I don’t these days pass judgment on any of my relationships. I would say that Chuck and I always tried to work together. There were certainly disagreements—especially, yes, where he was on Wall Street issues. I made no secret over the years that when we were beginning those investigations and undertaking something structurally that was more important than any single case, I did not get a lot of support from any senior elected officials in Washington.
Your early legal crusades against AIG and the mutual fund scandal were harbingers of the financial collapse coming our way because of very smart people doing very bad things. Those people had to know that a reckoning was on its way. I’ve referred to the most outrageous of these malefactors, to the consternation of some of my best friends, as “economic terrorists,” because they blew up our economy.
You have to be careful. Using the term “terrorist” is a loaded term. That is a word that is freighted with so many ... well ... collateral implications. You make trouble for yourself when you use such a term to describe what happened in the financial world. Here’s what I would say. And I’ve said it repeatedly. The structure of Wall Street was designed to pad the pockets of Wall Streeters, not to do right by their clients, their customers, the Americans who were trusting them with their life savings. At that level it was fundamentally flawed and we are all now paying this unbelievable price for it.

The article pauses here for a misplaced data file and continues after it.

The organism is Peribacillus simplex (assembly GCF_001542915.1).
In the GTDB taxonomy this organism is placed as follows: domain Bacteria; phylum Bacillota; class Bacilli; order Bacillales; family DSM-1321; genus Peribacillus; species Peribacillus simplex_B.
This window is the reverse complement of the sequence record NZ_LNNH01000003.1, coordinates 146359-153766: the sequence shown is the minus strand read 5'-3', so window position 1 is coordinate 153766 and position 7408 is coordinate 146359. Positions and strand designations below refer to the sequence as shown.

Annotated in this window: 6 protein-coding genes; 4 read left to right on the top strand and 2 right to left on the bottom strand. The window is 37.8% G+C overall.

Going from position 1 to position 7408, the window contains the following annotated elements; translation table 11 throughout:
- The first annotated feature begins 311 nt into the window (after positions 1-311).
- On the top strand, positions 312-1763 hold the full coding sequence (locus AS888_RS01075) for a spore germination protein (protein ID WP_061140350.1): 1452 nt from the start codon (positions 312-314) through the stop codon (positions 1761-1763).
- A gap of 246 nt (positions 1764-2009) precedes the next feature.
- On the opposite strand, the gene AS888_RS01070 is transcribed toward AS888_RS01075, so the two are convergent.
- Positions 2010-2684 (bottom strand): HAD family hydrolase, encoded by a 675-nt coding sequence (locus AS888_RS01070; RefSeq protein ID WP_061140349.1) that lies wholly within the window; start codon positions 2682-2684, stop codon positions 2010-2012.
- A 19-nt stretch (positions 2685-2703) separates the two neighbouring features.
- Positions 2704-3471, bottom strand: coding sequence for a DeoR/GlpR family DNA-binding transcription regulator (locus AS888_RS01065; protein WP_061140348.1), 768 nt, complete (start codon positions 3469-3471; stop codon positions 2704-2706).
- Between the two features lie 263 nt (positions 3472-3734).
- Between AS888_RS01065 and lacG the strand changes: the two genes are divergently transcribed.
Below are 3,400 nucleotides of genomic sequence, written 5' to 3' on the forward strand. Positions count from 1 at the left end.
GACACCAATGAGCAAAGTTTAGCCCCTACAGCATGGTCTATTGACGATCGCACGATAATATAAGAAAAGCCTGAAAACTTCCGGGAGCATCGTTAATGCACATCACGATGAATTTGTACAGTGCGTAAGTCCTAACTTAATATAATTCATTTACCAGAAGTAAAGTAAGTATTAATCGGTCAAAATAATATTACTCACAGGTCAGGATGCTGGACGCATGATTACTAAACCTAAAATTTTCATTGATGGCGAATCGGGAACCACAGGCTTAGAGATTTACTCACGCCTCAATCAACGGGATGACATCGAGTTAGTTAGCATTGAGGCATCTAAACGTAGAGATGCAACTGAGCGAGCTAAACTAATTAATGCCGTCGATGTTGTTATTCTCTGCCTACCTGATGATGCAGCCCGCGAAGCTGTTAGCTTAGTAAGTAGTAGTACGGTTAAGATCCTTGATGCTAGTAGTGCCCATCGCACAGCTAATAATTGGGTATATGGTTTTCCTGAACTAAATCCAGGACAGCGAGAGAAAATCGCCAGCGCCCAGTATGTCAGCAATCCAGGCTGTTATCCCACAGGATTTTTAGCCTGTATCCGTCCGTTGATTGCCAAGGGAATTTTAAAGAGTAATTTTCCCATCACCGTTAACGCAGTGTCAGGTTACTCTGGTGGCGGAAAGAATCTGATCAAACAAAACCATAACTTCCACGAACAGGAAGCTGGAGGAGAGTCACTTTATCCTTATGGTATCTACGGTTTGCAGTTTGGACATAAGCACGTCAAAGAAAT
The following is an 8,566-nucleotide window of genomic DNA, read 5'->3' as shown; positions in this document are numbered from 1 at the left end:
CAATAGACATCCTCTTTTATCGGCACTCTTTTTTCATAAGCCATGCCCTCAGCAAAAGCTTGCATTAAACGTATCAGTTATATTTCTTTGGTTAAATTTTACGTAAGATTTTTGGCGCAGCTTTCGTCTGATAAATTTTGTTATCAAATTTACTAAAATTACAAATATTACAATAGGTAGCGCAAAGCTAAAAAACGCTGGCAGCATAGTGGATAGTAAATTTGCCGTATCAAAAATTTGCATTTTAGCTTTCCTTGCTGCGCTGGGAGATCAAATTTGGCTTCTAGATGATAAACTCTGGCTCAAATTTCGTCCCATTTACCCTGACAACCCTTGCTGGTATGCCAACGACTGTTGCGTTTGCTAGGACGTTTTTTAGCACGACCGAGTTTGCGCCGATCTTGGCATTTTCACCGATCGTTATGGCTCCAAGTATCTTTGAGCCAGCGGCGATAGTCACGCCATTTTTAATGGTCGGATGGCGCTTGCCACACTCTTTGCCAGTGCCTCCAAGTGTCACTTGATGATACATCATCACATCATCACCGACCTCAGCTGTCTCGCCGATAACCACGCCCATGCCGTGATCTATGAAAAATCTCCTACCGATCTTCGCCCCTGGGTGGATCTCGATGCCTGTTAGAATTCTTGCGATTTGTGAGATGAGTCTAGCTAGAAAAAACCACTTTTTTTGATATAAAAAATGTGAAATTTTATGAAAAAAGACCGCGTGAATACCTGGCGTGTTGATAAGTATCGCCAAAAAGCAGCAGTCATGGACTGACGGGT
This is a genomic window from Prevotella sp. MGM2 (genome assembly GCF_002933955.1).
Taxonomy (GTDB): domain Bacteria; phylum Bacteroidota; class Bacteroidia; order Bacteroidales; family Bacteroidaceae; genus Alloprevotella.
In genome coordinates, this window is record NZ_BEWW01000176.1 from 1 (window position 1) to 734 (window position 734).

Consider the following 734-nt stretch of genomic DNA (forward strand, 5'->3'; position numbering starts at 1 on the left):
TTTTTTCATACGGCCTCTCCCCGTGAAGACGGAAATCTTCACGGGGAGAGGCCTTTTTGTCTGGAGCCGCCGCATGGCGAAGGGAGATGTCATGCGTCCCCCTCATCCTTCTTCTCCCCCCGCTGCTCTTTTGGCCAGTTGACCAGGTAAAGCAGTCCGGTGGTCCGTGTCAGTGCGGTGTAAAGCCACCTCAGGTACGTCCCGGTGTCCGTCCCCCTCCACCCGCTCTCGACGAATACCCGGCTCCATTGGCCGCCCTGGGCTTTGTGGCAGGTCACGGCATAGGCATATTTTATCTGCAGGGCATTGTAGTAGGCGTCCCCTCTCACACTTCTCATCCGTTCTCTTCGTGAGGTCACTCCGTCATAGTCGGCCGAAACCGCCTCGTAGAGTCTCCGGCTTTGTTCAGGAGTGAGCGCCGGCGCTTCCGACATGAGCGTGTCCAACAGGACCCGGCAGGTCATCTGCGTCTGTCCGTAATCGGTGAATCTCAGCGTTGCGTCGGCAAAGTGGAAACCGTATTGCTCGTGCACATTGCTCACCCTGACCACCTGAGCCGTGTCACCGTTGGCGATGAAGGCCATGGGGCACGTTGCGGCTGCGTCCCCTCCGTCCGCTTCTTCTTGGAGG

Do you know the term “pleonexia”?
Who? What? I thought I had a pretty good vocabulary. What is this? Someone from Mississippi is making me look stupid?
It’s Greek in origin I think. It’s a term used when the words “greed” and “avarice” are not enough to describe what a person is experiencing. It is to be accursed with the need for having. It’s mentioned in the New Testament in the original Greek in the books of Corinthians and Luke. Pleonexia takes on the aspects of idolatry that can become so strong an urge in one’s life. Maybe that’s what was going on down on Wall Street before the meltdown. It was spreading like a virus.
Pleonexia—that’s a great word. I’m going to try and use it on TV tonight on my show. But here’s what happened down there. Greed became more than good. People thought it was all that life was supposed to be, and then as a result our social contract fell apart. That is the largest issue we are facing as the result of all of this and what this election was all about: our social contract is disappearing.